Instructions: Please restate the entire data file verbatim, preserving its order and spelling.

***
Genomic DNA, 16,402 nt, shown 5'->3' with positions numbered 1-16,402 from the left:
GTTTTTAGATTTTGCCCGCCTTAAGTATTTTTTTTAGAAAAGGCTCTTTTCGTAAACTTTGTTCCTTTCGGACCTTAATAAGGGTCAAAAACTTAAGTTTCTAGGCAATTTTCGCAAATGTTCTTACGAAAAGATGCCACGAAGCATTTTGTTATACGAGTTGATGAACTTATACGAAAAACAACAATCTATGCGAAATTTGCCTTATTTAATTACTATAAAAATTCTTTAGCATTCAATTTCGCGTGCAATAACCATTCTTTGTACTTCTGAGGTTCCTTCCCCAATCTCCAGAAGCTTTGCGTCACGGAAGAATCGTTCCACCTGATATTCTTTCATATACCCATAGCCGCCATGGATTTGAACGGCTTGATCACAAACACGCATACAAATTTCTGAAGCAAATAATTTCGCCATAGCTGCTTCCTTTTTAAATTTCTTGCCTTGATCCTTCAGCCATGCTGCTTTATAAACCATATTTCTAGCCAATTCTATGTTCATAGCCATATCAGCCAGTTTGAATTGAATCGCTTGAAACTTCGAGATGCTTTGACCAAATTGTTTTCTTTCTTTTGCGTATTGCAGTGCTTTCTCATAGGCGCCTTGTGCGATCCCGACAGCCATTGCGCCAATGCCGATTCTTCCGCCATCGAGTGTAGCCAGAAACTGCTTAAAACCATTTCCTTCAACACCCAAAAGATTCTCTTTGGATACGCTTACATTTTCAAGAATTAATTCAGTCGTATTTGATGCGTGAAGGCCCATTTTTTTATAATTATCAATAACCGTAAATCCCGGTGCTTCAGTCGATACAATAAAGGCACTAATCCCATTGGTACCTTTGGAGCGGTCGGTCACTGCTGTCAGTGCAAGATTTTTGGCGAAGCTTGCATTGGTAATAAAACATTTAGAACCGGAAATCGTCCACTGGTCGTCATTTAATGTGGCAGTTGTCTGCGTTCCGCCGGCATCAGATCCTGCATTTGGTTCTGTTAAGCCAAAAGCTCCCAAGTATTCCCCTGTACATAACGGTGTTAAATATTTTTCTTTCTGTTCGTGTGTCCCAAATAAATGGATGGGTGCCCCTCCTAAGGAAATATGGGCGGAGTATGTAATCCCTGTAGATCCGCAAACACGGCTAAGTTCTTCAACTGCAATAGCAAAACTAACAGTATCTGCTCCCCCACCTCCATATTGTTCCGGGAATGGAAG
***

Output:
Genomic DNA, 16,402 nt, shown 5'->3' with positions numbered 1-16,402 from the left:
GTTTTTAGATTTTGCCCGCCTTAAGTATTTTTTTTAGAAAAGGCTCTTTTCGTAAACTTTGTTCCTTTCGGACCTTAATAAGGGTCAAAAACTTAAGTTTCTAGGCAATTTTCGCAAATGTTCTTACGAAAAGATGCCACGAAGCATTTTGTTATACGAGTTGATGAACTTATACGAAAAACAACAATCTATGCGAAATTTGCCTTATTTAATTACTATAAAAATTCTTTAGCATTCAATTTCGCGTGCAATAACCATTCTTTGTACTTCTGAGGTTCCTTCCCCAATCTCCAGAAGCTTTGCGTCACGGAAGAATCGTTCCACCTGATATTCTTTCATATACCCATAGCCGCCATGGATTTGAACGGCTTGATCACAAACACGCATACAAATTTCTGAAGCAAATAATTTCGCCATAGCTGCTTCCTTTTTAAATTTCTTGCCTTGATCCTTCAGCCATGCTGCTTTATAAACCATATTTCTAGCCAATTCTATGTTCATAGCCATATCAGCCAGTTTGAATTGAATCGCTTGAAACTTCGAGATGCTTTGACCAAATTGTTTTCTTTCTTTTGCGTATTGCAGTGCTTTCTCATAGGCGCCTTGTGCGATCCCGACAGCCATTGCGCCAATGCCGATTCTTCCGCCATCGAGTGTAGCCAGAAACTGCTTAAAACCATTTCCTTCAACACCCAAAAGATTCTCTTTGGATACGCTTACATTTTCAAGAATTAATTCAGTCGTATTTGATGCGTGAAGGCCCATTTTTTTATAATTATCAATAACCGTAAATCCCGGTGCTTCAGTCGATACAATAAAGGCACTAATCCCATTGGTACCTTTGGAGCGGTCGGTCACTGCTGTCAGTGCAAGATTTTTGGCGAAGCTTGCATTGGTAATAAAACATTTAGAACCGGAAATCGTCCACTGGTCGTCATTTAATGTGGCAGTTGTCTGCGTTCCGCCGGCATCAGATCCTGCATTTGGTTCTGTTAAGCCAAAAGCTCCCAAGTATTCCCCTGTACATAACGGTGTTAAATATTTTTCTTTCTGTTCGTGTGTCCCAAATAAATGGATGGGTGCCCCTCCTAAGGAAATATGGGCGGAGTATGTAATCCCTGTAGATCCGCAAACACGGCTAAGTTCTTCAACTGCAATAGCAAAACTAACAGTATCTGCTCCCCCACCTCCATATTGTTCCGGGAATGGAAG